One of the most important things you can do in trying to lose weight is to get in-line with your hunger cues and to listen to your body.
Called intuitive eating, for many people, weight gain is as a result of eating when you aren’t hungry, not stopping eating when you are full, or simply eating for reasons other than to fuel your body, such as emotional eating, or social eating.
As you work on your weight loss start focusing on understanding what your hunger is telling you so that you can tune in to when your body actually needs food and when you simply mis-understand your hunger cues!
- You have low blood sugar – Yes, you get low blood sugar when it has been a long time since you ate last, but you also get low blood sugar following a spike in your blood sugar. For example, if you tend to eat a pastry or baked good for breakfast with your coffee on the way to the office at 8:30, you love it, because you start the day on an energy high as a result of the sugar and coffee. But at 10 am, your stomach is grumbling, you’re hungry, cranky, and lacking in energy, because your blood sugar has rapidly dropped following the spike caused by the pastry. Now you are tempted to reach for the muffins or cookies in the office staff room and you start the cycle again. Focus on consuming foods that are lower in sugar and made of complex carbohydrates so that they release slowly into your blood stream and don’t cause big spikes and drops. Regulated blood sugar allows hunger cues to come when you are low on sugar due to not having eaten, not low on sugar due to just needing another pastry fix!
- You’re on an eating schedule – Have you ever noticed that if you eat your meals at the same time every day, you end up hungry at that exact time? Even if you had a late breakfast, your stomach still starts grumbling at 12:30 when you would normally eat. Like a natural body clock for sleeping and waking, your body develops a natural clock for eating. Most of the time this is good, as it helps us eat meals regularly. But it’s bad if you listen to it no matter what the circumstances and assume that since it’s “lunchtime” you should eat. Eat when you are hungry, whether that is at the classic lunchtime, mid afternoon or a late dinner, and stop when you are full. These are more important cues to teach your body and learn to listen to, rather than simply obey the times on a clock.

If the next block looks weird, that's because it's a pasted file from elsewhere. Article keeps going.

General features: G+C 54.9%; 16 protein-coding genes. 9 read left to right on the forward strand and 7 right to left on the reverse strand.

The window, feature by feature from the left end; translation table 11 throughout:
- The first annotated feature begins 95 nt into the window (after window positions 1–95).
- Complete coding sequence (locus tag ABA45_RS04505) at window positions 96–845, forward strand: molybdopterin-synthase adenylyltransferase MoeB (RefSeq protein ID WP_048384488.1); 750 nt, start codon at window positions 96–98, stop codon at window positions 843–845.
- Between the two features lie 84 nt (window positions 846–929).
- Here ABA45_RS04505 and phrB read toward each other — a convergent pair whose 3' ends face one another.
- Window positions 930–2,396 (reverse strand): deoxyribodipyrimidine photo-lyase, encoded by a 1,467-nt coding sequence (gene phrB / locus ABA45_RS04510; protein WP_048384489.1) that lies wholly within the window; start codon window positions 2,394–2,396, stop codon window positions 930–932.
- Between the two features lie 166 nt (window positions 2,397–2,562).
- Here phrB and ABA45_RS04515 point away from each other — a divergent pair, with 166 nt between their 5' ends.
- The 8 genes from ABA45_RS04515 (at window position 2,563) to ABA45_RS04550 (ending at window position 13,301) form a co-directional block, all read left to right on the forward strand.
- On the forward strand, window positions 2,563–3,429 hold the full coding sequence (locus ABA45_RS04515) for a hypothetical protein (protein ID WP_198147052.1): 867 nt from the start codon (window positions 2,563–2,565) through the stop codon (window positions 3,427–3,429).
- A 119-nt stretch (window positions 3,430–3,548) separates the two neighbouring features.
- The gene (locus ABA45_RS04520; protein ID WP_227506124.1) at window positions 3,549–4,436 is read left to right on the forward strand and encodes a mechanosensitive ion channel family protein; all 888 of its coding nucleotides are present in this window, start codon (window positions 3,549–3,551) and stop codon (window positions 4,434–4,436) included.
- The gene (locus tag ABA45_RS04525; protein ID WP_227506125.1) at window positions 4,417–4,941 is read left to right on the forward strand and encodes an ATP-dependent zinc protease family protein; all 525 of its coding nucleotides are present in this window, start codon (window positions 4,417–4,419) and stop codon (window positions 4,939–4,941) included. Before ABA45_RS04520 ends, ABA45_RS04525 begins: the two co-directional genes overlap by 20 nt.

- You forgot to eat – It’s been a busy day at work, you had several meetings this morning and were up early to get the kids to school. You have an appointment in the afternoon and soccer practice tonight, and with everything going on, you look at the clock and realize it’s after 2pm and you haven’t eaten since your hurried toast early this morning. Unfortunately, not eating is not the quick answer to your weight loss goals. Your body will simply hold on to fat and calories, as it thinks it won’t be getting food any time soon, and it will disrupt your naturally occurring hunger cues. The result will be that later on you will start eating and then just shove everything in sight into your mouth because you will realize how hungry you are and your blood sugar will be low and craving the boost. Avoid all of this by simply eating at regular times and paying attention to how long you go between meals (3-4 hours is ideal)!
- You’re craving something – One of the biggest disruptors to hunger cues and listening to your body’s hunger needs is cravings. When you crave food, your body makes you feel like you definitely need it, and are definitely hungry for it right now, no matter what. This is the case with sugar, carbohydrates, salty foods and sweet foods. Break this cycle by finding coping mechanisms for your cravings. For example, if you always crave sweets when you stop off for your morning brew at the local coffee shop, find a shop that doesn’t serve sweets, or make your coffee at home. If being in the kitchen after dinner makes you want dessert, wait until an hour after dinner before going into the kitchen. Likewise, if lounging on the couch to decompress after work makes you crave salty snacks and ice cream, find some other way to wind down after work so you don’t end up setting yourself up for eating junk food! Cutting off your craving at the trigger will eventually rid the craving altogether and keep you on track for your weight loss.
- You’re emotional or stressed – We all wish we were the type of stressed person who hardly ate versus the one who just eats more. If you find yourself constantly hungry, craving food or eating to excess, look at your stress level, or analyze what might be happening emotionally. Look to deal with that problem first, and improve your emotional state or reduce your stress. This constant burden and overwhelming feeling we have in our head due to the stressful situation makes us crave some form of control or relief, and this is often in the form of food. Address the problem, remove yourself from locations or situations where you are tempted to eat, such as the kitchen, office staff room, coffee shop etc. and work on reducing this same cycle in the future.